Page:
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High court set to rule on appeal over Chrysler sale

  • Story Highlights
  • Three Indiana state pension funds trying to block sale of Chrysler's top assets
  • If justices refuse to intervene, Chrysler and Fiat are free to close the deal
  • Pension funds hold about $42 million of Chrysler's debt
  • The funds are seeking greater compensation for their share of debt
By Bill Mears
CNN Supreme Court Producer
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WASHINGTON (CNN) -- The U.S. Supreme Court on Monday is expected to decide whether a group of shareholders could continue attempts to block Chrysler LLC's sale of top assets to Italian automaker Fiat.

Three Indiana pension funds are trying to block Chrysler's sale of assets to Fiat.

Three Indiana pension funds are trying to block Chrysler's sale of assets to Fiat.

A pending stay is slated to expire at 4 p.m. Monday.

Three Indiana state funds, representing police officers and teachers, filed an emergency appeal late Saturday asking the high court to intervene. Those investors seek greater compensation for their share of Chrysler's nearly $7 billion in secured debt.

The time-sensitive appeal is before Justice Ruth Bader Ginsburg. She has the option of deciding the matter herself or asking the entire nine-member court to rule. A decision will likely be made by Monday morning. If the justices refuse to intervene, Chrysler and Fiat are free to close the deal immediately.

Last week, a federal appeals court in New York, as well as a bankruptcy judge, approved the sale.

Chrysler is expected to emerge soon from bankruptcy, and the company is pinning its future on the restructuring plan pushed by the White House.

Lawyers for the Indiana pension funds told the Supreme Court that the Obama administration improperly used money from a federal bailout to help Chrysler. That money was designed, they say, to only help struggling financial institutions.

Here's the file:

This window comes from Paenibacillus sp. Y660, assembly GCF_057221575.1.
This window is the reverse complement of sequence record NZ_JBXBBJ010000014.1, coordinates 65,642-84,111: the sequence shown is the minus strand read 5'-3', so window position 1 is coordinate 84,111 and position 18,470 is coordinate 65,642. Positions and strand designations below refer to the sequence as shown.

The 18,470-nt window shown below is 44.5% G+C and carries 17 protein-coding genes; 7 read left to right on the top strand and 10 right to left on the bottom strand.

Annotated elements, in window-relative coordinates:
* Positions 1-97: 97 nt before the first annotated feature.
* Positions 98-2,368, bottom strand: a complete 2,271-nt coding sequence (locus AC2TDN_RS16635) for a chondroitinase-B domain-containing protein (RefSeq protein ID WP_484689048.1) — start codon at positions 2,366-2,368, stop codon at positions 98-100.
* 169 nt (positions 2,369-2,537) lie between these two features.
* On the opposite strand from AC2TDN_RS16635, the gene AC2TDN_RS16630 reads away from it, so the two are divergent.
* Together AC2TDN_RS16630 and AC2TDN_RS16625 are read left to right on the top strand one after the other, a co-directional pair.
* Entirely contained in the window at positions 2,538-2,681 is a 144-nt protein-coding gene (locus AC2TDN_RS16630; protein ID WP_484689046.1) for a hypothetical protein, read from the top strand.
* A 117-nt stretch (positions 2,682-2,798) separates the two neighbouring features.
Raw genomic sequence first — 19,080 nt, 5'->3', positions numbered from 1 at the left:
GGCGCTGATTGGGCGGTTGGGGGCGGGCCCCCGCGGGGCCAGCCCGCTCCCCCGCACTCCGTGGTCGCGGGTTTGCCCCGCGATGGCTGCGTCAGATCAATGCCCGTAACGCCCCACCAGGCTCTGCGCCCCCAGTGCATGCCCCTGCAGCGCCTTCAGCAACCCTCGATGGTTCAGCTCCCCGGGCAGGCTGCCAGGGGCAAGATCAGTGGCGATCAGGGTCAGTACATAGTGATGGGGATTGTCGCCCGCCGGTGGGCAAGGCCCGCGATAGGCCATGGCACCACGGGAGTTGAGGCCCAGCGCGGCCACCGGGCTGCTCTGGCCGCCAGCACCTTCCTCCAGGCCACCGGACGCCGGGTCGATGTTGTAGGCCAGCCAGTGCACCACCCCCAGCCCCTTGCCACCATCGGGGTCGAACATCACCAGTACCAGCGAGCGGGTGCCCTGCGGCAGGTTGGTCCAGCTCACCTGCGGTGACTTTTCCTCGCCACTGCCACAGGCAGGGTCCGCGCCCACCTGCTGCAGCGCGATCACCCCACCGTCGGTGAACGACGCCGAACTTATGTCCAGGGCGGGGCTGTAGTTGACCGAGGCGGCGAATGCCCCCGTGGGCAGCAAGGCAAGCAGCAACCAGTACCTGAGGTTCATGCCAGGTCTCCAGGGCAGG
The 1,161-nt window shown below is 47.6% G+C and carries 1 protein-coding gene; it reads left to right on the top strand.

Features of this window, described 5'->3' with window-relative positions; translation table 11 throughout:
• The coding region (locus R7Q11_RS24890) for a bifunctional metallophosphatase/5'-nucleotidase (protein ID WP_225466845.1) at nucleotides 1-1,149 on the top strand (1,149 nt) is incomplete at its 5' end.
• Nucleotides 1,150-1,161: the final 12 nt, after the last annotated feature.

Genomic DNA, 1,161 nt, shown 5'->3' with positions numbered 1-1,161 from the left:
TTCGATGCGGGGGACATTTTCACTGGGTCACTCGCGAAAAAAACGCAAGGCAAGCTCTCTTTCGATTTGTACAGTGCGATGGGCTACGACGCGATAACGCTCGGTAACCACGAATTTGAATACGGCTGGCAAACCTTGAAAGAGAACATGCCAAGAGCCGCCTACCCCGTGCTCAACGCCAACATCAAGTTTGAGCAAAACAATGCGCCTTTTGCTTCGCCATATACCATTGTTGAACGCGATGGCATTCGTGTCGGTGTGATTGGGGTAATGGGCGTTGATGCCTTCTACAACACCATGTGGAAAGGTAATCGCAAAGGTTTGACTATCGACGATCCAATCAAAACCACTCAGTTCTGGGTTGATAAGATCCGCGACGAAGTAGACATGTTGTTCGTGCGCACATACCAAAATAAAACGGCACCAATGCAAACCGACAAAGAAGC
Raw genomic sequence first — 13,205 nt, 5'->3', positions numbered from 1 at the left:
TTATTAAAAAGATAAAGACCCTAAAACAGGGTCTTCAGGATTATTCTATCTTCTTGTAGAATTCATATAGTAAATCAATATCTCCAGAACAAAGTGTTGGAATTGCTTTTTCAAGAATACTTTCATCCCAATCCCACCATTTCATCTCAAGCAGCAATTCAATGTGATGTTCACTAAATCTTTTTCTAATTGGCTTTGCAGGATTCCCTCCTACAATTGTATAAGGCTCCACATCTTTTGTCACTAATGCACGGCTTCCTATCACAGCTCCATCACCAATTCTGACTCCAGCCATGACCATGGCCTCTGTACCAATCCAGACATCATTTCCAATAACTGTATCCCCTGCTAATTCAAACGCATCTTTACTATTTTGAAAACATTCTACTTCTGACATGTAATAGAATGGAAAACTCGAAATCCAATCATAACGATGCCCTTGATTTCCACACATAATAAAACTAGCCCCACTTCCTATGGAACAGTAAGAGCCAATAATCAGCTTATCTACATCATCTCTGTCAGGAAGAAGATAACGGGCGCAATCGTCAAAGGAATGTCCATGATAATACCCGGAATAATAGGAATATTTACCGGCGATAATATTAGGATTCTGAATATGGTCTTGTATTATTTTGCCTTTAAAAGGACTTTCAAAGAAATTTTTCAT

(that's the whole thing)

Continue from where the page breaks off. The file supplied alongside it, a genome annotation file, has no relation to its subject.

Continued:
"The negative economic consequences of permitting an unlawful sale to proceed may well over time dramatically outweigh Chrysler's short-term harm," the group said in its brief Sunday. The funds hold about $42 million, or less than 1 percent, of Chrysler's debt.

Indiana Treasurer Richard Mourdock said the pension funds are secured creditors and therefore deserve a place at the table.

Both Chrysler and the federal government say the sale to the Italian automaker must be completed quickly to ensure domestic jobs are not lost, and to keep Chrysler financially afloat for the long term.

Under the terms reached by both sides, Fiat can walk away from the sale if no deal is reached by June 15. The new company will be owned jointly by the federal government, an autoworkers union retiree fund and Fiat.

Chrysler has been trying to leave behind its debt as part of the Chapter 11 process, which would wipe out part of the pension fund's holdings. It filed for bankruptcy on April 30. Chrysler's asset sale was approved just hours before the bankruptcy filing of General Motors on June 1.

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